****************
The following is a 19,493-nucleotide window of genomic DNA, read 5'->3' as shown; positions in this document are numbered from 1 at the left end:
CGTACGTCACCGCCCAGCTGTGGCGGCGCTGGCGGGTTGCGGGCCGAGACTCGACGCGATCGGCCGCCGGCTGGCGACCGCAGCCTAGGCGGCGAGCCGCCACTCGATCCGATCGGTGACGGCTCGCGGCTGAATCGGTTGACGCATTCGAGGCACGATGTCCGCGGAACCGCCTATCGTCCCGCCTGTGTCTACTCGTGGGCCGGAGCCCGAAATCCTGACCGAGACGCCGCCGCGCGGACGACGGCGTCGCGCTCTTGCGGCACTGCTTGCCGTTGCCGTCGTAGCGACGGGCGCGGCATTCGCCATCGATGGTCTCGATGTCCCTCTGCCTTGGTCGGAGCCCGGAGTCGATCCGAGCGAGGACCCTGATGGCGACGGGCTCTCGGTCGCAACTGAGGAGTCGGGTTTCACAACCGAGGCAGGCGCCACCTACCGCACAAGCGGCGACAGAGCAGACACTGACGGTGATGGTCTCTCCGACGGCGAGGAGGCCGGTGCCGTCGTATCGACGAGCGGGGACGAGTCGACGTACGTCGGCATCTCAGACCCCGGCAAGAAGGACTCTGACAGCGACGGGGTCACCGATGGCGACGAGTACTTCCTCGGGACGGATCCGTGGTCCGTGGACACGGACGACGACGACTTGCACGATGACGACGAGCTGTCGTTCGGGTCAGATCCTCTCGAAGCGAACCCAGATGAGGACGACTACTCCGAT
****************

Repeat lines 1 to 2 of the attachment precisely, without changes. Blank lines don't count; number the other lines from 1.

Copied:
The following is a 19,493-nucleotide window of genomic DNA, read 5'->3' as shown; positions in this document are numbered from 1 at the left end:
CGTACGTCACCGCCCAGCTGTGGCGGCGCTGGCGGGTTGCGGGCCGAGACTCGACGCGATCGGCCGCCGGCTGGCGACCGCAGCCTAGGCGGCGAGCCGCCACTCGATCCGATCGGTGACGGCTCGCGGCTGAATCGGTTGACGCATTCGAGGCACGATGTCCGCGGAACCGCCTATCGTCCCGCCTGTGTCTACTCGTGGGCCGGAGCCCGAAATCCTGACCGAGACGCCGCCGCGCGGACGACGGCGTCGCGCTCTTGCGGCACTGCTTGCCGTTGCCGTCGTAGCGACGGGCGCGGCATTCGCCATCGATGGTCTCGATGTCCCTCTGCCTTGGTCGGAGCCCGGAGTCGATCCGAGCGAGGACCCTGATGGCGACGGGCTCTCGGTCGCAACTGAGGAGTCGGGTTTCACAACCGAGGCAGGCGCCACCTACCGCACAAGCGGCGACAGAGCAGACACTGACGGTGATGGTCTCTCCGACGGCGAGGAGGCCGGTGCCGTCGTATCGACGAGCGGGGACGAGTCGACGTACGTCGGCATCTCAGACCCCGGCAAGAAGGACTCTGACAGCGACGGGGTCACCGATGGCGACGAGTACTTCCTCGGGACGGATCCGTGGTCCGTGGACACGGACGACGACGACTTGCACGATGACGACGAGCTGTCGTTCGGGTCAGATCCTCTCGAAGCGAACCCAGATGAGGACGACTACTCCGAT